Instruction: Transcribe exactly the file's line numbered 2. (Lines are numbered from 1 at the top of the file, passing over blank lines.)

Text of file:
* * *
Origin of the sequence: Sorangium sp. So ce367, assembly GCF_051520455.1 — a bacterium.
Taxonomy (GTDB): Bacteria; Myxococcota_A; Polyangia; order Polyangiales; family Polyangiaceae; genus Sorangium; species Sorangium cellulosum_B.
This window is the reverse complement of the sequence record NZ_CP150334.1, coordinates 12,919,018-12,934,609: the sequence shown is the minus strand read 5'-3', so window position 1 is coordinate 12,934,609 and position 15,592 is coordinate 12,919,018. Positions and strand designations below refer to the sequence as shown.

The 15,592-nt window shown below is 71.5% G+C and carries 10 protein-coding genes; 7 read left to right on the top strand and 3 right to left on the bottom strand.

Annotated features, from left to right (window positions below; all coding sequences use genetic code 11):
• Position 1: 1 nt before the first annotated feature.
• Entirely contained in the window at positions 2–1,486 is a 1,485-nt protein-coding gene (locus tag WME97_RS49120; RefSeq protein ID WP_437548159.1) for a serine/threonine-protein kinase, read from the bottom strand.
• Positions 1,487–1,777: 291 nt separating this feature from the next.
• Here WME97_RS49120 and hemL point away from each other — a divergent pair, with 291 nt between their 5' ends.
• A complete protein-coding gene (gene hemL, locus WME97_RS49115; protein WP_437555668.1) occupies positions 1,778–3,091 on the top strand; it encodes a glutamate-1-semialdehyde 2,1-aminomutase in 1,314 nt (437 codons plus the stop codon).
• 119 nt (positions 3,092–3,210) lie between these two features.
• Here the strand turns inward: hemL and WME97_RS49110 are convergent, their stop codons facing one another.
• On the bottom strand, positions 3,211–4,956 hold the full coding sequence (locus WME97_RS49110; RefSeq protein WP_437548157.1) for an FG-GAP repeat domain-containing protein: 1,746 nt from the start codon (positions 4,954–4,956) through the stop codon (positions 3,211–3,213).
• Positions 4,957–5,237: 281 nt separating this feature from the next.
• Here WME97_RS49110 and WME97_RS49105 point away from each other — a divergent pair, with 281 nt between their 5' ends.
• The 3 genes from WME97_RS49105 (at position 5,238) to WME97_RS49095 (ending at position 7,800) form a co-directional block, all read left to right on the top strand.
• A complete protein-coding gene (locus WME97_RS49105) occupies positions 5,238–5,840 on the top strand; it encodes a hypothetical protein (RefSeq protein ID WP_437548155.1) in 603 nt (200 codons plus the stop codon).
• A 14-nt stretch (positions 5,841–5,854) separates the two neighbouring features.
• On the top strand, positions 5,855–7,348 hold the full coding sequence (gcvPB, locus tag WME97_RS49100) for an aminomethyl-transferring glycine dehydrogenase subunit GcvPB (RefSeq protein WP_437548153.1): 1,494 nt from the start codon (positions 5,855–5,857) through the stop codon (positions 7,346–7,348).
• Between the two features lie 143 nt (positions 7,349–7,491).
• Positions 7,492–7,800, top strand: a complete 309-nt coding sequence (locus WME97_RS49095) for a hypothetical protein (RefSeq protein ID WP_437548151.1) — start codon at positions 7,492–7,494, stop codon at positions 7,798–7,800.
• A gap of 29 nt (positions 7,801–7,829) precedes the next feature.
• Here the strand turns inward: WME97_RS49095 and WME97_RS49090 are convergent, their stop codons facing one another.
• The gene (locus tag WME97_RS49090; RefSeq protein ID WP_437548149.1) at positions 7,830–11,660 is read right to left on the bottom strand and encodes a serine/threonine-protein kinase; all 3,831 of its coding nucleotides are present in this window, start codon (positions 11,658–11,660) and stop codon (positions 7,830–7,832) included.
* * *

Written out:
Taxonomy (GTDB): Bacteria; Myxococcota_A; Polyangia; order Polyangiales; family Polyangiaceae; genus Sorangium; species Sorangium cellulosum_B.